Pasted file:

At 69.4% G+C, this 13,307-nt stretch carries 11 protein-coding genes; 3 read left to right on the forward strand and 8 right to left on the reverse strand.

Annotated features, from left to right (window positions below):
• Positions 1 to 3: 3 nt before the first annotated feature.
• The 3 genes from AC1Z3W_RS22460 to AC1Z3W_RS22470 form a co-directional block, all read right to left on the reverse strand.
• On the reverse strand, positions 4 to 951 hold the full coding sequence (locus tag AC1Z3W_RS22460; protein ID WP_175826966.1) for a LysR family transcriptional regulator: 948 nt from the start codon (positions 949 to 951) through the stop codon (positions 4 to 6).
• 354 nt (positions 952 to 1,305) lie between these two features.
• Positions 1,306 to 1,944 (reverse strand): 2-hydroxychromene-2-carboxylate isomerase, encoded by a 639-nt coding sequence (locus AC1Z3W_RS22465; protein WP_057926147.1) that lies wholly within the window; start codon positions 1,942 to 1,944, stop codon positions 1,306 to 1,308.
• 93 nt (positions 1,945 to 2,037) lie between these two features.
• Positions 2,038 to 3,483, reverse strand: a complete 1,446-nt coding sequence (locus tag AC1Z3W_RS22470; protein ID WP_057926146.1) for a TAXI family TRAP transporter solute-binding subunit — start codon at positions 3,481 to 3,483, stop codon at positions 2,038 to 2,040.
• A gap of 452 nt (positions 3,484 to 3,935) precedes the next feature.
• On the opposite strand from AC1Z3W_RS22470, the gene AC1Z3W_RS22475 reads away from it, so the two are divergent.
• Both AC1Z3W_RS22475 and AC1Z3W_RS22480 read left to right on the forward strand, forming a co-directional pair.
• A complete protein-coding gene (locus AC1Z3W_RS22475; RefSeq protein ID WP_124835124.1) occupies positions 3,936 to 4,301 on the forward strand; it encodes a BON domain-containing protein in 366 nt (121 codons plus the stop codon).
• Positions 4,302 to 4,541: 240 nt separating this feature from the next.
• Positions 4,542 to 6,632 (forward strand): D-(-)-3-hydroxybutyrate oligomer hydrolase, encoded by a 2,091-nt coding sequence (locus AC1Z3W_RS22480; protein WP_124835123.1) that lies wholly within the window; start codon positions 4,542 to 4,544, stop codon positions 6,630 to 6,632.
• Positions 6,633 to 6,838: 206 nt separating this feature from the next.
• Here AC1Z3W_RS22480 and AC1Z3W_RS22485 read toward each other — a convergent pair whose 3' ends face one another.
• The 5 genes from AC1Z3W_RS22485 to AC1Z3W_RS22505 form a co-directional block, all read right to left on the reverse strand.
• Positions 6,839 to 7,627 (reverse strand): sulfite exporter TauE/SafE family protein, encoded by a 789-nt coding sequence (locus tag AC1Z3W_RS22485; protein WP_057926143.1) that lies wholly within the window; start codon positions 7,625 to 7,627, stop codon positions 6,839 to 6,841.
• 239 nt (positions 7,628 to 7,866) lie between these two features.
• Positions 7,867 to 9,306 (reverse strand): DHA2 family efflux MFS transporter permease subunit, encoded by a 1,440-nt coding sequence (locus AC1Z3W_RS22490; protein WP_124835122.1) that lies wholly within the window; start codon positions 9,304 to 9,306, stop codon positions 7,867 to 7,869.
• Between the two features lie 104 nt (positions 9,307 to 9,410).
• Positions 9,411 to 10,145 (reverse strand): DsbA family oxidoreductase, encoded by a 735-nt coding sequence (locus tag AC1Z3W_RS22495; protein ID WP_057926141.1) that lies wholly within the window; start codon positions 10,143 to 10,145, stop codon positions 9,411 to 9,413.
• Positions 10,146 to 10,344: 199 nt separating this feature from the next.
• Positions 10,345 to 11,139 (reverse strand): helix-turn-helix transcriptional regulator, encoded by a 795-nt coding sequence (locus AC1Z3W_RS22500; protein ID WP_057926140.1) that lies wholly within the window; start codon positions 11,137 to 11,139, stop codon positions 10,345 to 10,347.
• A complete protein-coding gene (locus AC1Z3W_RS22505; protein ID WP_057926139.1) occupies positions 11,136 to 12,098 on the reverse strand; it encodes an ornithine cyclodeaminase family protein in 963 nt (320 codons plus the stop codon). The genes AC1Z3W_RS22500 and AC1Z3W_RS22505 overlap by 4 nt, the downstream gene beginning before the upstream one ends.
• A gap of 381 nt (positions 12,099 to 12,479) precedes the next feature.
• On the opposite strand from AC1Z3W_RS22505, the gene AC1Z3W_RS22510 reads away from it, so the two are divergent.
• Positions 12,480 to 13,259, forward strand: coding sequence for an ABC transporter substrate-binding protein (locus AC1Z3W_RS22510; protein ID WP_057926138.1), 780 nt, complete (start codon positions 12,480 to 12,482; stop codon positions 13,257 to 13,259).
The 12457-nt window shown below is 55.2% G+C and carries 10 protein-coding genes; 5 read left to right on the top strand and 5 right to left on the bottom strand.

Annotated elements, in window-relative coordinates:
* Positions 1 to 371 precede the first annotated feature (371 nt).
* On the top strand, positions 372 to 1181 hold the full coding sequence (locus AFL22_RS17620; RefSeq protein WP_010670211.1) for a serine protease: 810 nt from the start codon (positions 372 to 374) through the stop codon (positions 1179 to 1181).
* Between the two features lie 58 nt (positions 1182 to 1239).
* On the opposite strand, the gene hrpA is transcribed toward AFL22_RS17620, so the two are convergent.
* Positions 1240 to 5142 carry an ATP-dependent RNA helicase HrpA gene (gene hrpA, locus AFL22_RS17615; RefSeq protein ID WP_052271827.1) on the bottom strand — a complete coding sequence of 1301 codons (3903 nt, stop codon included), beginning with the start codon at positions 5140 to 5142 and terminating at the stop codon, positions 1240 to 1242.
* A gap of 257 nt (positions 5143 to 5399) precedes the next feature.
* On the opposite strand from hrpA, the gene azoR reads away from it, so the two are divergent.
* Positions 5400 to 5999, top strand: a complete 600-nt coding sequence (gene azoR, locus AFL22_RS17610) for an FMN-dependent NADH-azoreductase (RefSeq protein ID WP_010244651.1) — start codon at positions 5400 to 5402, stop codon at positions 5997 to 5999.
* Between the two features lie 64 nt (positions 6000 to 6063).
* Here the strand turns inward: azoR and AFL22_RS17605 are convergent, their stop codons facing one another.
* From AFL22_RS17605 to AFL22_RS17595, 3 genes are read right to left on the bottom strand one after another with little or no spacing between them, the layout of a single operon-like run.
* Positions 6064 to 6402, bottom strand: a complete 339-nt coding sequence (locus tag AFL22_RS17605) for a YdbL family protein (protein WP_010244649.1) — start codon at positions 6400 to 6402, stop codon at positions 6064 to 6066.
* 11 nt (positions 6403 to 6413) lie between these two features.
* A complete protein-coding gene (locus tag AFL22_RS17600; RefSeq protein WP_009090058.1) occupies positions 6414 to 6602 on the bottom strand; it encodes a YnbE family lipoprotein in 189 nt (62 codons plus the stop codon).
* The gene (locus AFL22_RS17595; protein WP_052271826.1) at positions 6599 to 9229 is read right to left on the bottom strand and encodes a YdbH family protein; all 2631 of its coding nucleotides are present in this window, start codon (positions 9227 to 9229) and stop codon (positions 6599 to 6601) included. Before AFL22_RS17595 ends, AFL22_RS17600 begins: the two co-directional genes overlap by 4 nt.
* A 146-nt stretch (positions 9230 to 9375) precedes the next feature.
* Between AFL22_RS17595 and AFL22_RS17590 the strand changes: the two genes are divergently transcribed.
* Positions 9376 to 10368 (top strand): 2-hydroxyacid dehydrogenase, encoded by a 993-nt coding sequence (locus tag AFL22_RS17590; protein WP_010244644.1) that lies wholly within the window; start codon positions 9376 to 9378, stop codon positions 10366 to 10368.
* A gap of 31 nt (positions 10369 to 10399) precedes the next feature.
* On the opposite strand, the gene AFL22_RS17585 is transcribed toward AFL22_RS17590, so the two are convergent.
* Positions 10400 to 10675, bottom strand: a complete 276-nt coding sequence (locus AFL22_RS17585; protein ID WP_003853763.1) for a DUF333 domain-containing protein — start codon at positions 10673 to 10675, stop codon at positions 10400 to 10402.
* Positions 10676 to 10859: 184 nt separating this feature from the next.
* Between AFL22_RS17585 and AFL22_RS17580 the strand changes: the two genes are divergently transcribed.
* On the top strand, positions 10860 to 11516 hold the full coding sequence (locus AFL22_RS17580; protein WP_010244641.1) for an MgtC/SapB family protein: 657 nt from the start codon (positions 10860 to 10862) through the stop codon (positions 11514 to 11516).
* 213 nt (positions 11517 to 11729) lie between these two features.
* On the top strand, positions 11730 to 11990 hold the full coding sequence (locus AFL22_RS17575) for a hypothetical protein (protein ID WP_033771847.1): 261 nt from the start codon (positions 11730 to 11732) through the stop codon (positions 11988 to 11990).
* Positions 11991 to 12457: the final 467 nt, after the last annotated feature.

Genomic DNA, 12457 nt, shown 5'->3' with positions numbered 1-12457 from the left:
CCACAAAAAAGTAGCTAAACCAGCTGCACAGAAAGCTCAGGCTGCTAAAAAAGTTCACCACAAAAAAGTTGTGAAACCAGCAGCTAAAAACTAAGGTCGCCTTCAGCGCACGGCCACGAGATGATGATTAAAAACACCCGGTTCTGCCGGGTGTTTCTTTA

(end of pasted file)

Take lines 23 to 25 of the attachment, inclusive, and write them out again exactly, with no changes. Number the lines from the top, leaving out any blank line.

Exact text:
• Positions 9,411 to 10,145 (reverse strand): DsbA family oxidoreductase, encoded by a 735-nt coding sequence (locus tag AC1Z3W_RS22495; protein ID WP_057926141.1) that lies wholly within the window; start codon positions 10,143 to 10,145, stop codon positions 9,411 to 9,413.
• Positions 10,146 to 10,344: 199 nt separating this feature from the next.
• Positions 10,345 to 11,139 (reverse strand): helix-turn-helix transcriptional regulator, encoded by a 795-nt coding sequence (locus AC1Z3W_RS22500; protein ID WP_057926140.1) that lies wholly within the window; start codon positions 11,137 to 11,139, stop codon positions 10,345 to 10,347.